A whistleblower lawsuit alleged that ArmorSource delivered faulty helmets from 2006 to 2009. After problems emerged, the Army began recalling the headgear in May 2010. Troops in Iraq and Afghanistan that year were told to trade in their ArmorSource helmets for ones made by a different company.
ArmorSource blamed the helmet failure on a subcontractor, Federal Prison Industries (also known as UNICOR), that uses inmate labor to produce a wide range of products.
Three years after the helmet recall, Portman intervened to make sure that ArmorSource was allowed to bid for another major helmet contract with the Department of Defense. The company won the contract, and Portman took credit for helping.
But as the senator was speaking up for ArmorSource, the company was still fighting the whistleblower lawsuit related to the faulty helmets. The Justice Department chose to join that suit -- a step that can help pressure companies into settling.
An ArmorSource spokeswoman distinguished the two contracts. "The settlement in question and the lightweight advanced combat helmet (LWACH) are two entirely separate contracts," she said. "The LWACH is the helmet for which Senator Portman ensured fair and open competition. The Department of Defense is the sole entity responsible for awarding the LWACH contract. Of all vendors awarded LWACH contracts, and there were three, ArmorSource is the only one who was able to pass all of the Army’s ballistic testing requirements.”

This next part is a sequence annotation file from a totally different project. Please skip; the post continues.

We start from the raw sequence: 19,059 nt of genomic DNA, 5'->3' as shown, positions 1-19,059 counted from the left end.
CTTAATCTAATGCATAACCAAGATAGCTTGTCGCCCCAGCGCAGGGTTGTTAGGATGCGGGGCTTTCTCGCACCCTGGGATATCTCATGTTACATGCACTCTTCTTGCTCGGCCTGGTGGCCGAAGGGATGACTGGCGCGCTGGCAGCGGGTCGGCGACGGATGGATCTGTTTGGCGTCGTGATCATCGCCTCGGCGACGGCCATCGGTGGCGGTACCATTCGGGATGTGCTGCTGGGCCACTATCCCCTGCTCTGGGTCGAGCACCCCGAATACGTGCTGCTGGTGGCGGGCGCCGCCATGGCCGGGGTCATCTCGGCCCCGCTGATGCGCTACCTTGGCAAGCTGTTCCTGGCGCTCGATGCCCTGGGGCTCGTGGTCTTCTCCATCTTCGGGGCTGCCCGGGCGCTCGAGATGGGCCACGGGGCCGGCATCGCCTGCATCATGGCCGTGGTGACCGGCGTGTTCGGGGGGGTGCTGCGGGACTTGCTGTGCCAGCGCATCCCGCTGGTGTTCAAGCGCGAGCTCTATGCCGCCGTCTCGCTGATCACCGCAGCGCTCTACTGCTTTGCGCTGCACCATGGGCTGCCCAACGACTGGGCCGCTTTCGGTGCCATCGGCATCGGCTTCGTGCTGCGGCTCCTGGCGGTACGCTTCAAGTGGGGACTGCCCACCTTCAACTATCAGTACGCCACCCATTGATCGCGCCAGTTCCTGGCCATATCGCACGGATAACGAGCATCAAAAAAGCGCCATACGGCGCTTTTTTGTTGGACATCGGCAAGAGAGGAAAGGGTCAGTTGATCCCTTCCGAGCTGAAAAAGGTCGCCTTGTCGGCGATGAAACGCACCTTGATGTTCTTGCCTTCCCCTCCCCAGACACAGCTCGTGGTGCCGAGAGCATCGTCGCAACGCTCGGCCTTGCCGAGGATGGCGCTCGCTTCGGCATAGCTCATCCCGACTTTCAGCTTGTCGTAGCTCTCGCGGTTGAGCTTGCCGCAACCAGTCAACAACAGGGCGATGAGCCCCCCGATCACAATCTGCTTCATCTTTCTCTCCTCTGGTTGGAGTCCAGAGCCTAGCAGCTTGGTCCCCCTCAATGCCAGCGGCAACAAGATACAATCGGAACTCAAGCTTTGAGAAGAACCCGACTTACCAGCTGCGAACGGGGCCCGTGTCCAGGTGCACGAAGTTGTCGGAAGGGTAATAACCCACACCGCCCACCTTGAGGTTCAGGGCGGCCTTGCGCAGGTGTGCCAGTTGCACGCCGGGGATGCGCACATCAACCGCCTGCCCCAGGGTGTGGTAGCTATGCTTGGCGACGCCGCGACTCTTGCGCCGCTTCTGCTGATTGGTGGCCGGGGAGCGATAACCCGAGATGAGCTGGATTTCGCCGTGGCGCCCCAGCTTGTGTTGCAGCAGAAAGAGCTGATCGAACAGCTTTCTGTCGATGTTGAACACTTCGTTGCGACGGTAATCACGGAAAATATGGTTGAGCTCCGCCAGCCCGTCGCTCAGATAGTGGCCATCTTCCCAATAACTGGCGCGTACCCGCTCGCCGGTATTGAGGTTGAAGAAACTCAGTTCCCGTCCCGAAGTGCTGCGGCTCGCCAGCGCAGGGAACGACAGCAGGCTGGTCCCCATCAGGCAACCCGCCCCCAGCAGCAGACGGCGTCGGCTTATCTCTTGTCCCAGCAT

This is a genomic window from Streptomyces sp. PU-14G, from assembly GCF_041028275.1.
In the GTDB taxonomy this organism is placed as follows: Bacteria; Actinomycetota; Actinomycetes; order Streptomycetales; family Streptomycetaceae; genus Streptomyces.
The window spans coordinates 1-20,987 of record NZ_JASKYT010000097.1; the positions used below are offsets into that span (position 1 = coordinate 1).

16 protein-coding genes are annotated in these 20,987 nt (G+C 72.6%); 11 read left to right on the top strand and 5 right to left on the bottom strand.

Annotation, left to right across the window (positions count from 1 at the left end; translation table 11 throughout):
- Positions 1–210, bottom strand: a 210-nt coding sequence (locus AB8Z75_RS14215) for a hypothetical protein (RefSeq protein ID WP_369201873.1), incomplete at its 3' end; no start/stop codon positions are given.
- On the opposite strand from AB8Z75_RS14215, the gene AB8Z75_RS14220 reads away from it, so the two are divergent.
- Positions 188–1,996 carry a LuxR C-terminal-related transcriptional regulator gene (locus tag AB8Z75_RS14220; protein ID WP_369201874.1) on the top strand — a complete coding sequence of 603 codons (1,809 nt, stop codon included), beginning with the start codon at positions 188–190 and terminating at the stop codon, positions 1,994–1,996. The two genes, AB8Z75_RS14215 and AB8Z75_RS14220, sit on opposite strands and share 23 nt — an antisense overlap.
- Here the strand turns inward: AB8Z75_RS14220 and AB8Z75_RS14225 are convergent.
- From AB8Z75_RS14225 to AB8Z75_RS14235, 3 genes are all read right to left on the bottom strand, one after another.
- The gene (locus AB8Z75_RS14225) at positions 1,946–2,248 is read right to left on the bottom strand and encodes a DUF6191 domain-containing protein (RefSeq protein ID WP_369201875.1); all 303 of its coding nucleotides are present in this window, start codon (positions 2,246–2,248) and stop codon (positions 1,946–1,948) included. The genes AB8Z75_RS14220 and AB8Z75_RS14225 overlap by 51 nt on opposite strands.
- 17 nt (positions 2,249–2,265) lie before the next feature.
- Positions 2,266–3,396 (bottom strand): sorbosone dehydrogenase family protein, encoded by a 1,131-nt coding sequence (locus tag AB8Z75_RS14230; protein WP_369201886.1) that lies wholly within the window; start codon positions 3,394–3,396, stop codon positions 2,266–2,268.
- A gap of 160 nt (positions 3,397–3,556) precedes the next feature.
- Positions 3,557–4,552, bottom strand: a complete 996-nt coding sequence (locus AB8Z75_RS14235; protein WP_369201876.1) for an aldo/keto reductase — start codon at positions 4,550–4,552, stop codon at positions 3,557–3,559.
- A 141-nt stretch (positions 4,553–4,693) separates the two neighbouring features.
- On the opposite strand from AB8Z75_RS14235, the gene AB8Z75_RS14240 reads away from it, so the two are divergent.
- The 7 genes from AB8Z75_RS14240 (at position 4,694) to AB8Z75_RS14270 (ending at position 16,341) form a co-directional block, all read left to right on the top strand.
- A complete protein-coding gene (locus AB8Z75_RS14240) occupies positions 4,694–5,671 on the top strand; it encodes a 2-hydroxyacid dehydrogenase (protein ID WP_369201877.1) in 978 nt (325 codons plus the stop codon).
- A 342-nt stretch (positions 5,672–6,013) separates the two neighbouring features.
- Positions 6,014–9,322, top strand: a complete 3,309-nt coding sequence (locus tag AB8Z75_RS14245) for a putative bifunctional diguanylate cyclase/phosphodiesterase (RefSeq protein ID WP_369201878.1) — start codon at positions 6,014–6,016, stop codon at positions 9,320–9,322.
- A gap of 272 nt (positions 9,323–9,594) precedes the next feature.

A spokesman for Portman's campaign responded to HuffPost's request for comment with a statement attacking former Ohio Gov. Ted Strickland, the senator's Democratic challenger in this fall's election. The statement did not address the ad or explain why Portman chose to intervene on behalf of ArmorSource. Portman is currently polling neck and neck with Strickland, making the Ohio Senate race one of the most closely watched in the nation.
"Equipment that fails to meet performance standards not only cheats taxpayers, but can put lives at risk,” said Benjamin Mizer, head of DOJ’s Civil Division, in announcing the settlement on March 7. Contractors "must deliver on their promises, especially when the safety and security of our troops is on the line,” said Monte Cason of DOJ's Office of the Inspector...